The House Bunny teeters on high heels ontoBlu-ray Disc courtesy of Sony Pictures Home Entertainment. The film has been letterboxed at 2.35:1 and the Disc contains an AVC 1080p HD transfer which runs at an average of 30 Mbps. The image is very sharp and clear, showing no grain and no defects from the source material. The most stunning thing about this transfer is how great the colors look. The pastels and bright hues leap off of the screen and are never dull. The image is well-balanced, in that it's never too dark or too bright. The level of detail is very good and the picture is never soft of blurry. The depth is pretty good, but not as good as some action films. The Disc carries a Dolby TrueHD 5.1 audio track which runs at 48 kHz and an average of 1.5 Mbps. The track provides clear dialogue and sound effects. Despite having a surprisingly low bitrate for a Sony title, the audio here is good. The stereo effects are nicely detailed and show impressive stereo separation. The in-film music sounds great and often produces a nice amount of bass. Surround sound is often limited to music and crowd noise, but it is effective in the Aztec scene.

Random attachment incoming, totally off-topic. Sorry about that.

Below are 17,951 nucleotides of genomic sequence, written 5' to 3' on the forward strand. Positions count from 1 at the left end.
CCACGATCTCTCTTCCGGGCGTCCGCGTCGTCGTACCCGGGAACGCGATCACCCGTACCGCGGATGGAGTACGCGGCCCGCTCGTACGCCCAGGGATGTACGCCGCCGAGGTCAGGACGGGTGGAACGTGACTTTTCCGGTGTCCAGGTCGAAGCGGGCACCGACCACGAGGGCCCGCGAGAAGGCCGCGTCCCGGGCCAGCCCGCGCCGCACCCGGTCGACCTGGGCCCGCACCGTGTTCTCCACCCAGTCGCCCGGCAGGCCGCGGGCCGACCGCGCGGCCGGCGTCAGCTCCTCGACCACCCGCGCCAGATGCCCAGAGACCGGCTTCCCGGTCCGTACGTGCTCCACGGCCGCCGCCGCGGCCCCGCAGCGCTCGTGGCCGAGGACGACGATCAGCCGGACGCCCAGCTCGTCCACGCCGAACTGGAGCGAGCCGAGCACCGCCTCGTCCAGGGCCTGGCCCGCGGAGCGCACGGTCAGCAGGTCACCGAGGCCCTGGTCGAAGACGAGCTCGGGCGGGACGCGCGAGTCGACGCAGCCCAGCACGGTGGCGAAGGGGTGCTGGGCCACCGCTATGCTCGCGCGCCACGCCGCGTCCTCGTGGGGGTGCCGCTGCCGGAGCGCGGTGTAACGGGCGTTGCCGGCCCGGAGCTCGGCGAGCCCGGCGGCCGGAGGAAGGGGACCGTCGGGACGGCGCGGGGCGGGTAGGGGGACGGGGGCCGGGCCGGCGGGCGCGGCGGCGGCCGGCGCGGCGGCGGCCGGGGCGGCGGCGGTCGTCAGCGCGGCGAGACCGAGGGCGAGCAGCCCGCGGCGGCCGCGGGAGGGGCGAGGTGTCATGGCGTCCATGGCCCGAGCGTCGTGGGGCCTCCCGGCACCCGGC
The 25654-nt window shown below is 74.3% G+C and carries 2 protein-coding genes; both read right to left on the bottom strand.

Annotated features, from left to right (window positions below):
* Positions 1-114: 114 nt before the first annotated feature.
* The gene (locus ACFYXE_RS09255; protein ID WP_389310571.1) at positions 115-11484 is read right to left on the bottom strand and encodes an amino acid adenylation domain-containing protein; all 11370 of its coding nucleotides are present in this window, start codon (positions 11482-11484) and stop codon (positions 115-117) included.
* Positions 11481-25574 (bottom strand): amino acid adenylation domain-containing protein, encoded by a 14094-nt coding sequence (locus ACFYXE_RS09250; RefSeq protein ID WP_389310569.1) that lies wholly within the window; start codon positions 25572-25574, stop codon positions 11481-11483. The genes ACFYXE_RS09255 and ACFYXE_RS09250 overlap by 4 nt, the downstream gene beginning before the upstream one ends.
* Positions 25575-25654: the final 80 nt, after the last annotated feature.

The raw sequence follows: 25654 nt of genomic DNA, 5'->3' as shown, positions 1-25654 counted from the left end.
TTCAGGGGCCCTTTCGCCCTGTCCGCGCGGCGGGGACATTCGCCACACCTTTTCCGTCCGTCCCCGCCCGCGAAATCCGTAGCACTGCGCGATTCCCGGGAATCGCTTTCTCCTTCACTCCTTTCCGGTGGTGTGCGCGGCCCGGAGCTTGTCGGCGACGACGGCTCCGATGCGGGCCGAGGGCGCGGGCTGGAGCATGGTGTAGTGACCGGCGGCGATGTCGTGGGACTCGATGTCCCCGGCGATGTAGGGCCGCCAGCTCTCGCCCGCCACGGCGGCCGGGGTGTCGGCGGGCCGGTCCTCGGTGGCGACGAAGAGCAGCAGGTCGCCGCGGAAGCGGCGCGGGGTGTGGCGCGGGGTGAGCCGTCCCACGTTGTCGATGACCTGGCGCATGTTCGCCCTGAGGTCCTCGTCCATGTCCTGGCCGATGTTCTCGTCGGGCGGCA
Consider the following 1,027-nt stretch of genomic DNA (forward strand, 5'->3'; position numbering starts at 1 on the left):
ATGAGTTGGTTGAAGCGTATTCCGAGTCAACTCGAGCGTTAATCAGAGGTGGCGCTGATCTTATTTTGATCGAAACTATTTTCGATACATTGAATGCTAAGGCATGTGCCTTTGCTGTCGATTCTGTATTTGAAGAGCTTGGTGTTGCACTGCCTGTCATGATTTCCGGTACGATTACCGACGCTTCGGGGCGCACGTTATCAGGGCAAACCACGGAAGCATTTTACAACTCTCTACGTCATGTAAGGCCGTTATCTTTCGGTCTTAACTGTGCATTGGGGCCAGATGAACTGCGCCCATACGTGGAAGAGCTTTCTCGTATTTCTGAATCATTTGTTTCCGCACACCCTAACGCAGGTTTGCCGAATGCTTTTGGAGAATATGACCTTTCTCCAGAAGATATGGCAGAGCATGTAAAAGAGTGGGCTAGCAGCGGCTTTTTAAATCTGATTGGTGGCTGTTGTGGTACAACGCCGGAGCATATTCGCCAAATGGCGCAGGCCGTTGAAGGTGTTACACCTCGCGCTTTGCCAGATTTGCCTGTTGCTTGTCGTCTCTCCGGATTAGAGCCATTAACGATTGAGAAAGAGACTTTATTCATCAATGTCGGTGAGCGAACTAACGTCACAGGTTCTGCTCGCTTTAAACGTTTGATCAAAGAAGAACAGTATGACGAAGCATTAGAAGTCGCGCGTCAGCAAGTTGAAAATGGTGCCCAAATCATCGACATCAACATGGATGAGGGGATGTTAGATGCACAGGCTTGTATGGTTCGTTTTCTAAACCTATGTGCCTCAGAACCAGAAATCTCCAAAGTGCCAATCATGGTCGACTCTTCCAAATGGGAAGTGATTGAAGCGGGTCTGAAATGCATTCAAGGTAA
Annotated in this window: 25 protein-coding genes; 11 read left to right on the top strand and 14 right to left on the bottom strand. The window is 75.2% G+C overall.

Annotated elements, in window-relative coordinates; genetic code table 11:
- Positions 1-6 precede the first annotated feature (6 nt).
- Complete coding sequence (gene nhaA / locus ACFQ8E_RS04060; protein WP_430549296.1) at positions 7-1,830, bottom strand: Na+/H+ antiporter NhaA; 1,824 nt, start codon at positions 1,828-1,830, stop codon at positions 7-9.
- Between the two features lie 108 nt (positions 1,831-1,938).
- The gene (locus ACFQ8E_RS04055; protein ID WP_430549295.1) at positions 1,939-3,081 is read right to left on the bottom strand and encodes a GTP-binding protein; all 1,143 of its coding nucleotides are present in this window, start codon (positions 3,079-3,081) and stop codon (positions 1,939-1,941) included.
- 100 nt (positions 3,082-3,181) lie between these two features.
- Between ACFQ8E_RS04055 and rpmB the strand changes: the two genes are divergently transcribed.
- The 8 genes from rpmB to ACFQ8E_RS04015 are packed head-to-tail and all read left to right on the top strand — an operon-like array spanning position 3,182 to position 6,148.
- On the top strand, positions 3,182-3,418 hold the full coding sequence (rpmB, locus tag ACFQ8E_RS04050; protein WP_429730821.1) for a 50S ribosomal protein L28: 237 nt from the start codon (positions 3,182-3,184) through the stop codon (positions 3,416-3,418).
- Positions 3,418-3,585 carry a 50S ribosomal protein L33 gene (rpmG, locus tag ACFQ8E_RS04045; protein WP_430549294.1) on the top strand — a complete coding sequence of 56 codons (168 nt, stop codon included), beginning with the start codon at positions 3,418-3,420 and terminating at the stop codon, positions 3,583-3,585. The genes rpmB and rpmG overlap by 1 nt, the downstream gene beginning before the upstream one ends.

The House Bunny Blu-ray Disc contains several extras. The Disc offers ten DELETED SCENES which run about 12 minutes. None of these scenes were integral to the film, but there are some funny moments here, and many will recognize the "get a yob" scene from the trailer. We get 12 (!?) "Featurettes" which run 53 minutes and fortunately can be watched all at once. The featurettes cover many different topics; We get an overview of Anna Faris and how she was involved in bringing the project to the screen; Each of the actresses playing teh Zeta sisters is allowed to introduce themselves; The Girls Next Door and Hefner are profiled...and that means that they get to talk more...; Colin Hanks is profiled and talks about what it was like to work with Faris; Katharine McPhee's involvement in the film is examined; We learn how The All-American Rejects front-man Tyson Ritter got into the film; We get a behind-the-scenes look at the cameos by Matt Leinart, Sean Salisbury, Shaq, Nick Swardson, Dan Patrick, and Allen Covert; Costume designer Mona May discusses the wild clothes in the film; We see the transformation from "geek to chic" for the Zeta girls; The creation of the "Aztec Party" is examined, including the costumes and the set; We get to see the photo sessions which went into the creation of the calendar; The final piece has the cast discussing their favorite scenes. The finale extra is the MUSIC VIDEO for "I Know What Boys Like" by Katharine McPhee.
Review Copyright 2008 by Mike Long